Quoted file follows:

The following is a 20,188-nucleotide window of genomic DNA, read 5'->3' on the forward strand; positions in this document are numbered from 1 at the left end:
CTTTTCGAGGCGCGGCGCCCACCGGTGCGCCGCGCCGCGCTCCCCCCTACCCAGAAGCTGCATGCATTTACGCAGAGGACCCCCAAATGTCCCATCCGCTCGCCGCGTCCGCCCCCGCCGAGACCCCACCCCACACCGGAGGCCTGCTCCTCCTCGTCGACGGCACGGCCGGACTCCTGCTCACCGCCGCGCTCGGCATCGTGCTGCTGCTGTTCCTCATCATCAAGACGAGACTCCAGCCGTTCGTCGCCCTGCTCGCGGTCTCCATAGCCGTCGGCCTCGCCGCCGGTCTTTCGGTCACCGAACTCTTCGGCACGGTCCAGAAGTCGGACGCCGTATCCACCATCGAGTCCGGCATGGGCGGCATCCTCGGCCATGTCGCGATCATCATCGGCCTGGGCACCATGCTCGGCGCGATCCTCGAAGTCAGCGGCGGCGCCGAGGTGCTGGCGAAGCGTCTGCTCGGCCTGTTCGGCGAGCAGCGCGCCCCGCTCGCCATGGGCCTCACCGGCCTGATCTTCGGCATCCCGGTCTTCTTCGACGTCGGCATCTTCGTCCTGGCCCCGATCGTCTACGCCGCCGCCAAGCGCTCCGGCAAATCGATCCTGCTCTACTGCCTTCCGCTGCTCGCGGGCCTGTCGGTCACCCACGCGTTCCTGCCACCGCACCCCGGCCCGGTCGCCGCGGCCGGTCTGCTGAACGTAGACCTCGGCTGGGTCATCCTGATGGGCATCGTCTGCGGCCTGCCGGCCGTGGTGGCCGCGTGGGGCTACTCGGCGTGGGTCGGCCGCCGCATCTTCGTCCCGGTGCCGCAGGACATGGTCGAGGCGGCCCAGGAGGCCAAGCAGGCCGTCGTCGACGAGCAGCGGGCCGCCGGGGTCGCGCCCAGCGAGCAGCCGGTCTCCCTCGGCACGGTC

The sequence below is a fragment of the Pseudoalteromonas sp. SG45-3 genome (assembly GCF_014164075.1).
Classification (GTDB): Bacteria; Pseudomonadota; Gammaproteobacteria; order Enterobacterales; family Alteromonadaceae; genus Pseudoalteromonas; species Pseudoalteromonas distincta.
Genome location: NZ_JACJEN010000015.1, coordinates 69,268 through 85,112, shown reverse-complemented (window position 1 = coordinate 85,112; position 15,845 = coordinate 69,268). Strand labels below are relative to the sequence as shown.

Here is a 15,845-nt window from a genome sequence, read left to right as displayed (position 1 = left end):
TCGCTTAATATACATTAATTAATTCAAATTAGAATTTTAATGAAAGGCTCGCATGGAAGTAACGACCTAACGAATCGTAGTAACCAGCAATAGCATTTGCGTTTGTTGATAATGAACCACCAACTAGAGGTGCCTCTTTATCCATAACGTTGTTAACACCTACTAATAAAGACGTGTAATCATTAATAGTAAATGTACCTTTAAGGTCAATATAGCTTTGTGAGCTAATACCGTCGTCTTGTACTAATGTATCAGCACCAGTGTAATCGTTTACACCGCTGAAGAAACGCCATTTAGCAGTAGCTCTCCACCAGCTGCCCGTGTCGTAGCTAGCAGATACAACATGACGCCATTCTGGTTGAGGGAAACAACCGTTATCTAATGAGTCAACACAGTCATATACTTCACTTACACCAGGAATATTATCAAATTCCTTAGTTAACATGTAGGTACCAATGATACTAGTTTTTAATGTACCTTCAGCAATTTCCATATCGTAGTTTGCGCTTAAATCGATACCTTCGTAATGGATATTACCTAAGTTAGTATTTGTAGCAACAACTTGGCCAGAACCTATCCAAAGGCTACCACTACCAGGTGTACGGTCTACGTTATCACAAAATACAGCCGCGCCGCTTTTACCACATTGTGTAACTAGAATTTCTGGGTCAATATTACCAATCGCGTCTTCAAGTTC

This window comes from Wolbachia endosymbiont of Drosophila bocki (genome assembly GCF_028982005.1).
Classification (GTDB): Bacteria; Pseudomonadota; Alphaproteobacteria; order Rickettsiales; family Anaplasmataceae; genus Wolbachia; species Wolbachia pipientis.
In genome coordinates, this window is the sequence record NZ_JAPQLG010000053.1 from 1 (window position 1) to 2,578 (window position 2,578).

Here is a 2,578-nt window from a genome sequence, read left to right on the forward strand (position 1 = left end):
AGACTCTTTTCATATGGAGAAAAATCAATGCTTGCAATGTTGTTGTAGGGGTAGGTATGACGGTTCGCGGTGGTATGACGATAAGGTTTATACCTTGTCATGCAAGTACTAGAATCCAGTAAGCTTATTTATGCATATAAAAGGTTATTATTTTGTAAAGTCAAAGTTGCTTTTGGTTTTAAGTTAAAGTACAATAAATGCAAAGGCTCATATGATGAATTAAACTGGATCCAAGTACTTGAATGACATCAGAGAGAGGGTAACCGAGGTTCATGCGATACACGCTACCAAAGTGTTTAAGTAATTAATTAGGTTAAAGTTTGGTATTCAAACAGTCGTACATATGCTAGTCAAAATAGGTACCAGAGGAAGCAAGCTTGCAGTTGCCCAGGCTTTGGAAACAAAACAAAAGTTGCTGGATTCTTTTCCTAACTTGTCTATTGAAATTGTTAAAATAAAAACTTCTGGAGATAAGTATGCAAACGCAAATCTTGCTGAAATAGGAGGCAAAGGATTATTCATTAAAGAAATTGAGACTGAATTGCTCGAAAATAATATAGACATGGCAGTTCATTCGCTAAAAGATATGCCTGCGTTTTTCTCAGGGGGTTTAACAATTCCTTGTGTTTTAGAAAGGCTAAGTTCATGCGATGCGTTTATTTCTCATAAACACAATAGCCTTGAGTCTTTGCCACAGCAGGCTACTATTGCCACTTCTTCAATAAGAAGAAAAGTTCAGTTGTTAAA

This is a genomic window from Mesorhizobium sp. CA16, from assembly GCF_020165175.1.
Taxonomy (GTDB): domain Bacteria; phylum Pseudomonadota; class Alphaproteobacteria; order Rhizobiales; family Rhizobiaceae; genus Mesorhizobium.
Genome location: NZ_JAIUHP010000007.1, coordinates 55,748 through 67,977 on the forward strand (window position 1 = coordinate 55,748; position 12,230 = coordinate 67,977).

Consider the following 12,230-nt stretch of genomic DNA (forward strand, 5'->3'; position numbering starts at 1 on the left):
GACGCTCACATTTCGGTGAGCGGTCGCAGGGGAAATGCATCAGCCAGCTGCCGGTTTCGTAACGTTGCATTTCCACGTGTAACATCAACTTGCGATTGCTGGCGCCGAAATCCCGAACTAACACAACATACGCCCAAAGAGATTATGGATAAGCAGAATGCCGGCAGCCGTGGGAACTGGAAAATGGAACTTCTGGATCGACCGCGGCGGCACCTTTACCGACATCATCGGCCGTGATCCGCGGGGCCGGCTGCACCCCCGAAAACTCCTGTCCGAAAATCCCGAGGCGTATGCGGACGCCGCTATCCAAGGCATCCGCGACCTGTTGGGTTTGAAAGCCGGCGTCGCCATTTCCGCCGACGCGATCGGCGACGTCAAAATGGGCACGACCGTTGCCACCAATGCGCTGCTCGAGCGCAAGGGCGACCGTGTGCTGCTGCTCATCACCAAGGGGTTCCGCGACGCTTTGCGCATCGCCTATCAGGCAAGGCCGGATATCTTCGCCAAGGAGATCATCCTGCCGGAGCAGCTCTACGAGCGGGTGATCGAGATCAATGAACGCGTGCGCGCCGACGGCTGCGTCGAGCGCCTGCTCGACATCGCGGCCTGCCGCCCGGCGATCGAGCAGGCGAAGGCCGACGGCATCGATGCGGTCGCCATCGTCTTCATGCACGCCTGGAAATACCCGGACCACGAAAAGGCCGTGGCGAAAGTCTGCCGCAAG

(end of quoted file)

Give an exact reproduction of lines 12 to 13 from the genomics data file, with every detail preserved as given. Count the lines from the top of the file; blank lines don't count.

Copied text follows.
AGACTCTTTTCATATGGAGAAAAATCAATGCTTGCAATGTTGTTGTAGGGGTAGGTATGACGGTTCGCGGTGGTATGACGATAAGGTTTATACCTTGTCATGCAAGTACTAGAATCCAGTAAGCTTATTTATGCATATAAAAGGTTATTATTTTGTAAAGTCAAAGTTGCTTTTGGTTTTAAGTTAAAGTACAATAAATGCAAAGGCTCATATGATGAATTAAACTGGATCCAAGTACTTGAATGACATCAGAGAGAGGGTAACCGAGGTTCATGCGATACACGCTACCAAAGTGTTTAAGTAATTAATTAGGTTAAAGTTTGGTATTCAAACAGTCGTACATATGCTAGTCAAAATAGGTACCAGAGGAAGCAAGCTTGCAGTTGCCCAGGCTTTGGAAACAAAACAAAAGTTGCTGGATTCTTTTCCTAACTTGTCTATTGAAATTGTTAAAATAAAAACTTCTGGAGATAAGTATGCAAACGCAAATCTTGCTGAAATAGGAGGCAAAGGATTATTCATTAAAGAAATTGAGACTGAATTGCTCGAAAATAATATAGACATGGCAGTTCATTCGCTAAAAGATATGCCTGCGTTTTTCTCAGGGGGTTTAACAATTCCTTGTGTTTTAGAAAGGCTAAGTTCATGCGATGCGTTTATTTCTCATAAACACAATAGCCTTGAGTCTTTGCCACAGCAGGCTACTATTGCCACTTCTTCAATAAGAAGAAAAGTTCAGTTGTTAAA

This is a genomic window from Mesorhizobium sp. CA16, from assembly GCF_020165175.1.